Pandemic could prod gov’t to fix safety nets: researcher

Canola bashed, parched and eaten - Wind, drought and flea beetles have impaired this canola crop near Wilcox, Sask., potentially causing next year's use of risk management tools.  |  Mike Raine photo

In a rare occurrence, Canadian attention has been drawn to the country’s food system and food security.

That could goad governments to fix inadequate safety net system, hopes a school of public policy researcher.

“That public attention (during the pandemic) will also help translate to policy action,” said Kerri Holland during a webinar for the University of Calgary’s Simpson Centre for Agricultural and Food Innovation and Public Education.

“Hopefully that will push agriculture onto the agenda at the federal and provincial governments and hopefully they’ll be responsive to that.”

Packing plant shutdowns, empty shelves at grocery stores, problems getting foreign farm workers into the country and shortfalls at food banks have rattled many Canadians, who have mostly taken the food system for granted.

Hollands said “challenges caused by COVID-19 have highlighted vulnerabilities in the food supply chain,” in her June 9 report, Canada’s Food Security During the COVID-19 Pandemic.

However, Canada’s governments and its citizens must understand that farmers have been under significant stress for a long time, something that weakens food production and its potential.

“Canadian farmers were experiencing significant economic hardship prior to the pandemic. Rising input costs, volatile weather conditions in 2018 and 2019 growing seasons, labour shortages, international trade disputes and transport restrictions caused by the CN Rail strike in late 2019 and rail blockades in early 2020 all manifested in major declines to net farm income and record levels of farm debt,” wrote Holland.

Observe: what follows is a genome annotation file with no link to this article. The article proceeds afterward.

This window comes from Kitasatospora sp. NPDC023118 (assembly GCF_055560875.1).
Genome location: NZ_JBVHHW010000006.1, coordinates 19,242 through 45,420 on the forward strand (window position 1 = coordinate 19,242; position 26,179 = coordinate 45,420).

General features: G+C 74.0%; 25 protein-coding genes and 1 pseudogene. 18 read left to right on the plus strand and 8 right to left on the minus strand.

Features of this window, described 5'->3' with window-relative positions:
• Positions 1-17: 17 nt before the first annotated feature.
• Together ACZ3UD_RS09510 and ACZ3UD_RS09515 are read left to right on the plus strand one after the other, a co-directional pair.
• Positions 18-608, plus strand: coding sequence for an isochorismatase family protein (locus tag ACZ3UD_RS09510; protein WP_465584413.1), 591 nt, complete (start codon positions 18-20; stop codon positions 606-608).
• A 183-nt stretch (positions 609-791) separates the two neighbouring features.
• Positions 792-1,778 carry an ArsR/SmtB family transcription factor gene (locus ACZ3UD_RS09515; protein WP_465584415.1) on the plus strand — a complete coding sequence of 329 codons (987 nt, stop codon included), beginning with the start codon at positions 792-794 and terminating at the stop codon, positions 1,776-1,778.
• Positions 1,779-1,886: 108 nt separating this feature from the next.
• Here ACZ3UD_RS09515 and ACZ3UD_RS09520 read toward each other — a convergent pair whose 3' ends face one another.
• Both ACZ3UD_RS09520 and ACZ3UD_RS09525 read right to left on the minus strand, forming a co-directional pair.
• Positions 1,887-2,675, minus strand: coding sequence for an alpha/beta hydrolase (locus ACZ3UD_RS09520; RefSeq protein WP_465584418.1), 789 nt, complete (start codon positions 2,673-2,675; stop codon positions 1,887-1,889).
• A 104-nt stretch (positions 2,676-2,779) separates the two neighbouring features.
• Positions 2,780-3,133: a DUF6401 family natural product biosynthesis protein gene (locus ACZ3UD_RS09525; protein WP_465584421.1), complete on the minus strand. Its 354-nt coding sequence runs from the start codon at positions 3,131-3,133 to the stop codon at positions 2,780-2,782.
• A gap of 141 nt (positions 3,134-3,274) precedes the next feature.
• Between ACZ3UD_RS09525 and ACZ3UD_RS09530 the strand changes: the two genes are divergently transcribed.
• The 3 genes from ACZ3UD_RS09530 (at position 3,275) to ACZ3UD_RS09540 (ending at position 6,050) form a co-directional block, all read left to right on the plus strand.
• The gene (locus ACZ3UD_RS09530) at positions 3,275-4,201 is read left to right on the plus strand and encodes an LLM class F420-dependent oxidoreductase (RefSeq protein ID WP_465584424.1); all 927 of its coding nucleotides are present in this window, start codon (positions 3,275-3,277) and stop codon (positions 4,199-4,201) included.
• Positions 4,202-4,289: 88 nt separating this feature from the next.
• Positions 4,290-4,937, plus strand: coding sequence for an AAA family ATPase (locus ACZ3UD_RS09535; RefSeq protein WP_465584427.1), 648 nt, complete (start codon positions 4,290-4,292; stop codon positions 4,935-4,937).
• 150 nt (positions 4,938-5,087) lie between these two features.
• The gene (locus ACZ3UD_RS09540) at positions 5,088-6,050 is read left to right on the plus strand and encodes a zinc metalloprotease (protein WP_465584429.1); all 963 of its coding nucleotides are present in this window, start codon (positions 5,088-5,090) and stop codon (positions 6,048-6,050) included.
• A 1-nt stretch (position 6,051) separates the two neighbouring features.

“The COVID-19 crisis has fostered market uncertainty and increased production costs. These additional pressures put farmers at greater financial risk.”

Yet when farmers look to their safety net, the business risk management programs set up by federal and provincial governments, they find that those programs don’t work for either the ongoing problems or the shock of the pandemic, Holland wrote.

Some of the actions taken recently to help farmers are increasing potential debt levels, which “may become a double-edged sword, helping them in the short-term, but pushing them deeper into debt and reducing their equity if they have another financially difficult year.”

Hollands recommended that governments consider compensating farmers based upon the size of their losses during the pandemic, including going beyond the constrictions of the existing safety net system and covering farm industries not usually covered.

Also, with many countries around the world worried about their own food security, it would be a good time to get better access to foreign markets, she stated in the report.

One of the best hopes for creating better stability for Canadian farmers, the food industry and Canadian citizens is increasing the size of the domestic value-added food processing sector. That’s a place that governments can also help, she wrote.


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